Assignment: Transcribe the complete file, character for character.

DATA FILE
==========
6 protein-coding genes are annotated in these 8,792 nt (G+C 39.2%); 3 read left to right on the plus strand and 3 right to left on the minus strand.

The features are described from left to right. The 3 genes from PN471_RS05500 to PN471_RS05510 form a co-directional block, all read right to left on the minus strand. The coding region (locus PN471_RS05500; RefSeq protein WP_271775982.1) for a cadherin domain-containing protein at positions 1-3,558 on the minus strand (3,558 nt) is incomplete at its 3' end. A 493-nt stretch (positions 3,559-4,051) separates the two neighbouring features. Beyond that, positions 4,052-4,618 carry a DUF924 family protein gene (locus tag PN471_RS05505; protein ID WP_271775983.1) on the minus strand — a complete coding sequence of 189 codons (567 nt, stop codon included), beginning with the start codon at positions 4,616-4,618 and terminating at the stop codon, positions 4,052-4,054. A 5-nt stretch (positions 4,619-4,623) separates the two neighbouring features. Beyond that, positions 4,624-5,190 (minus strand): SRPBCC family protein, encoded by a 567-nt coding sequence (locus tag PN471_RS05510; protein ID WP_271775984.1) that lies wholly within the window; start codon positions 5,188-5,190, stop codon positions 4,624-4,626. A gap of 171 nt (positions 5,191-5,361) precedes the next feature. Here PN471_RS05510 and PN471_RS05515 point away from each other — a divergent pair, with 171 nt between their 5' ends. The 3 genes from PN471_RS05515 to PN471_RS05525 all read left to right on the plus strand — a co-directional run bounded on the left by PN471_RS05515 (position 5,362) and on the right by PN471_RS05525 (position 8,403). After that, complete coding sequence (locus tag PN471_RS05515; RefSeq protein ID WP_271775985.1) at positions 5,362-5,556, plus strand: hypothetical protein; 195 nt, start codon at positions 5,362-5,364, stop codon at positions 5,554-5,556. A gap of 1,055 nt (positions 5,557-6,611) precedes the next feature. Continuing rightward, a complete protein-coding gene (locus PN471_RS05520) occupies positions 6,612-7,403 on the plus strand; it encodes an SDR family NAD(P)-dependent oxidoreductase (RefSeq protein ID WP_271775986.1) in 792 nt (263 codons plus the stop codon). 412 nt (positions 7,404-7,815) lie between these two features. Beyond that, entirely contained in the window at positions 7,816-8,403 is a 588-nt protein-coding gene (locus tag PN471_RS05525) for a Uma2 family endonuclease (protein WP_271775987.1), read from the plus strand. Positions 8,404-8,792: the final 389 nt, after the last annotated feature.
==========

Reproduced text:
6 protein-coding genes are annotated in these 8,792 nt (G+C 39.2%); 3 read left to right on the plus strand and 3 right to left on the minus strand.

The features are described from left to right. The 3 genes from PN471_RS05500 to PN471_RS05510 form a co-directional block, all read right to left on the minus strand. The coding region (locus PN471_RS05500; RefSeq protein WP_271775982.1) for a cadherin domain-containing protein at positions 1-3,558 on the minus strand (3,558 nt) is incomplete at its 3' end. A 493-nt stretch (positions 3,559-4,051) separates the two neighbouring features. Beyond that, positions 4,052-4,618 carry a DUF924 family protein gene (locus tag PN471_RS05505; protein ID WP_271775983.1) on the minus strand — a complete coding sequence of 189 codons (567 nt, stop codon included), beginning with the start codon at positions 4,616-4,618 and terminating at the stop codon, positions 4,052-4,054. A 5-nt stretch (positions 4,619-4,623) separates the two neighbouring features. Beyond that, positions 4,624-5,190 (minus strand): SRPBCC family protein, encoded by a 567-nt coding sequence (locus tag PN471_RS05510; protein ID WP_271775984.1) that lies wholly within the window; start codon positions 5,188-5,190, stop codon positions 4,624-4,626. A gap of 171 nt (positions 5,191-5,361) precedes the next feature. Here PN471_RS05510 and PN471_RS05515 point away from each other — a divergent pair, with 171 nt between their 5' ends. The 3 genes from PN471_RS05515 to PN471_RS05525 all read left to right on the plus strand — a co-directional run bounded on the left by PN471_RS05515 (position 5,362) and on the right by PN471_RS05525 (position 8,403). After that, complete coding sequence (locus tag PN471_RS05515; RefSeq protein ID WP_271775985.1) at positions 5,362-5,556, plus strand: hypothetical protein; 195 nt, start codon at positions 5,362-5,364, stop codon at positions 5,554-5,556. A gap of 1,055 nt (positions 5,557-6,611) precedes the next feature. Continuing rightward, a complete protein-coding gene (locus PN471_RS05520) occupies positions 6,612-7,403 on the plus strand; it encodes an SDR family NAD(P)-dependent oxidoreductase (RefSeq protein ID WP_271775986.1) in 792 nt (263 codons plus the stop codon). 412 nt (positions 7,404-7,815) lie between these two features. Beyond that, entirely contained in the window at positions 7,816-8,403 is a 588-nt protein-coding gene (locus tag PN471_RS05525) for a Uma2 family endonuclease (protein WP_271775987.1), read from the plus strand. Positions 8,404-8,792: the final 389 nt, after the last annotated feature.